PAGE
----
Commentary: E Tail: Gleaming Storefronts With Nothing Inside

What's really ailing e-tailers? Even before the rest of the market fell, investors had been hammering stocks of Internet retailers. From pet food sellers to virtual fashion boutiques, the entire category is under fire. These are the same companies that just six months ago were hailed as the merchant princes of the New Economy.

Despite what the Internet pundits say, these companies are not suffering from a failure to create strong brand images. In fact, much of the marketing that came out of these outfits over the last year has been far too successful for e-tailing's own good. Consumers were treated to some very creative and alluring messages. To be sure, some ads were off the mark, but many more hit the bull's-eye. Last year, online shopping sales soared 120%, to $33 billion, according to Boston Consulting Group Inc. Marketing got people online.

But now it looks as if the marketing may have overshot its handlers. Unlike their slick TV commercials, many virtual retailers proved not quite ready for prime time. Take cosmetics seller It developed visually stunning print ads. But while the ads seem to shout avant-garde attitude, the site itself is downright ordinary. "I typed in the site thinking, `wow, look at this ad, this is going to be great'--and it was, well, mundane," says Wendy Liebmann, president of WSL Strategic Retail, a New York consulting firm. "It's as though they put all their money into the ad, and nothing was left over for the shop."

In fact, a lot of e-tailers seemed to pursue the same strategy: pour an industry-wide $2 billion into advertising and let the retail part of the business take care of itself. Now, e-tail is littered with companies with great ads trying to make up for online stores that are at best works in progress. has launched the career of the world's most famous sock puppet. But similar rivals now abound. is left with a distinctive marketing image and a less distinctive retail experience.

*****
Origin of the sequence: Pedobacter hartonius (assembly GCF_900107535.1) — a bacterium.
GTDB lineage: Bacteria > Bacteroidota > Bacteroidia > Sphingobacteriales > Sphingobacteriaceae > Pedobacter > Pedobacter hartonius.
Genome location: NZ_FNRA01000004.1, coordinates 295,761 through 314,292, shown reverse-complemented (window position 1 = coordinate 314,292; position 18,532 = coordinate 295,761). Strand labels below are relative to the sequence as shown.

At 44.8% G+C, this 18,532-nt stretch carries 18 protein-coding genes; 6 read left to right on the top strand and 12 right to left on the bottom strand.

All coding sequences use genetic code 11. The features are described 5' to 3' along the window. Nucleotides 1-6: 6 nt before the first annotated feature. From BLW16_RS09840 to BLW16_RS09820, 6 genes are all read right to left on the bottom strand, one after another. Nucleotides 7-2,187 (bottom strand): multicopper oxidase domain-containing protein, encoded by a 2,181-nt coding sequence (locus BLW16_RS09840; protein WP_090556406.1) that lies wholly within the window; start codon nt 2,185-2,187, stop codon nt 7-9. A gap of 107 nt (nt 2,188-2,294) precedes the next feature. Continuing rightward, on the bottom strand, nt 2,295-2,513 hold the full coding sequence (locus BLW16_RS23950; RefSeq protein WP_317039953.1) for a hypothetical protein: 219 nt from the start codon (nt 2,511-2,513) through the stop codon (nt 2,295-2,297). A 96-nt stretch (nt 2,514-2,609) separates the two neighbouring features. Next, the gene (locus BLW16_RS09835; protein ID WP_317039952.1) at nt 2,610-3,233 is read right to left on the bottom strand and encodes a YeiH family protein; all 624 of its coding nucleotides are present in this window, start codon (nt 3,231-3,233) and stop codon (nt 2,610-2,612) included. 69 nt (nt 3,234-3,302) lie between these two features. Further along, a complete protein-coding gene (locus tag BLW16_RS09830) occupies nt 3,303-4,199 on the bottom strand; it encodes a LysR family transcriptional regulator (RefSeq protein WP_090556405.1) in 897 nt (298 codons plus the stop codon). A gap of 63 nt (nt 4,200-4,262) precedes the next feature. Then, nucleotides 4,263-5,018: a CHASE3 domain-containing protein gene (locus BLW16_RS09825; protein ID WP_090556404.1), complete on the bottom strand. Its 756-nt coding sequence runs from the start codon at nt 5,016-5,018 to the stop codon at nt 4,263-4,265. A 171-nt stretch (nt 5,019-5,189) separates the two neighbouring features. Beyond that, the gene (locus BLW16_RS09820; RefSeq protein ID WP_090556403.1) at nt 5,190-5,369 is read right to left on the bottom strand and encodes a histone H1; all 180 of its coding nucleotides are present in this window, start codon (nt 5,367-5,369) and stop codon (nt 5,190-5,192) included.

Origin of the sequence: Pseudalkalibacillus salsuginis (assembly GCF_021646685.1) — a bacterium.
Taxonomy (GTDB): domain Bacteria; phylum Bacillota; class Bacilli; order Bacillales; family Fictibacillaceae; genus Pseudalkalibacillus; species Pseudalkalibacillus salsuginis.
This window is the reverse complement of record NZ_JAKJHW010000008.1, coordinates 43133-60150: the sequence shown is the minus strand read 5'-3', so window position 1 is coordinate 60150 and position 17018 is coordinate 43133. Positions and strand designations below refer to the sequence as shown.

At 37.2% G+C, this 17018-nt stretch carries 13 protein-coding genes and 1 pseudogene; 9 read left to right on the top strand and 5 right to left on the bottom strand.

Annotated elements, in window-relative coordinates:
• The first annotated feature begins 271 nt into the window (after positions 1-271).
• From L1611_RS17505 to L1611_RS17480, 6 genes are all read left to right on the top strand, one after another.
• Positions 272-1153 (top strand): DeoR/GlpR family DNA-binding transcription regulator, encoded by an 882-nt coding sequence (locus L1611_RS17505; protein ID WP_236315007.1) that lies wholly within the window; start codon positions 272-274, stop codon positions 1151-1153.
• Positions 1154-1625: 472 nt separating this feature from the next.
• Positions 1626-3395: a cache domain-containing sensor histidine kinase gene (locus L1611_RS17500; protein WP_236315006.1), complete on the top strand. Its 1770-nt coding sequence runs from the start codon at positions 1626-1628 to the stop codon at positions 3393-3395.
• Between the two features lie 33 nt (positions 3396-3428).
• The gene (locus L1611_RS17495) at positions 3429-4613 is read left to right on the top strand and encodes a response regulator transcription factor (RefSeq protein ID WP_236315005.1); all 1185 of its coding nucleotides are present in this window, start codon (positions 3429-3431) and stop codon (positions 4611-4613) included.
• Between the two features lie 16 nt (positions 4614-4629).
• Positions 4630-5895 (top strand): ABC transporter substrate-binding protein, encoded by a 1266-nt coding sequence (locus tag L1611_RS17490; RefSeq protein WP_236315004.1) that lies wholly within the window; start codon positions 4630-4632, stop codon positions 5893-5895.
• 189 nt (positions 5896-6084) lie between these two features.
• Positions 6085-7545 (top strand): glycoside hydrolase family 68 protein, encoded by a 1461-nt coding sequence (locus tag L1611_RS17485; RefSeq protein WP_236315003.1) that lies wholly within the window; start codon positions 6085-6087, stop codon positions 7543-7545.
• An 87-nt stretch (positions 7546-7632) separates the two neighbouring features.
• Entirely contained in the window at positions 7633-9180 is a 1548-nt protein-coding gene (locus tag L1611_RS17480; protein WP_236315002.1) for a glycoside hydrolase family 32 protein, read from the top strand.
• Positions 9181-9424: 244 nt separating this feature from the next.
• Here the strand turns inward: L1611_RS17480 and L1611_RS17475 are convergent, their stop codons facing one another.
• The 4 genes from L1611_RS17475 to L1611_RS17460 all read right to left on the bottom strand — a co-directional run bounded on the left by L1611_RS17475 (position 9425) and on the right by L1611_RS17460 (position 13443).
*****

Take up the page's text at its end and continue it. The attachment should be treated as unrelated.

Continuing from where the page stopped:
JUST NET. The ultimate fate of e-tail is fodder for much debate, especially among leading Net consultants. In the space of a week, Forrester Research Inc. has predicted the demise of most e-tailers in the next year, while the team at Boston Consulting Group and trade group say online profitability--for those that survive the current shakeout in the market--is just around the corner. But both firms agree lavish marketing isn't enough.

Going forward, many of the Internet retailers who have been so enamored of the television world might take a page from some of their less flashy competitors. ITurf Inc., a network of teen-oriented e-commerce and community sites including,, and dELiAs.cOm, shuns TV, opting for Internet marketing efforts. ITurf just beat analyst expectations for its fourth quarter, and in February passed in audience size. "We are building a brand at a much lower cost," says Renny Gleeson, senior vice-president for marketing.

What's more, e-tailers should pump money into building a reliable retail business. EToys Inc. is trying this. Over Christmas, it had an array of lovely, evocative ads showing children engaged in the wonder of discovery and parents helping that happen with a late-night trip to the virtual toy store. But while the ads got consumers to the site, fulfillment and customer service were problematic. Now the company says it will focus more on these aspects, reducing its reliance on outside provider Fingerhut Cos. and bringing the responsibility of getting packages to the customer in-house.

NUTS AND BOLTS. That's a crucial shift in attitude since it is shopping experience, not marketing, that keeps customers coming back. On average, a customer who has a poor first experience shopping online will do so 66% less frequently and will spend 72% less in virtual stores in the future, according to a Boston Consulting Group study.

The nuts-and-bolts work of traditional store management is not as sexy as seeing your icon or logo on network TV. But the honeymoon of being first and being a novelty is over for the e-tail community. They need to ease up on the marketing and do the hard work of retailing.

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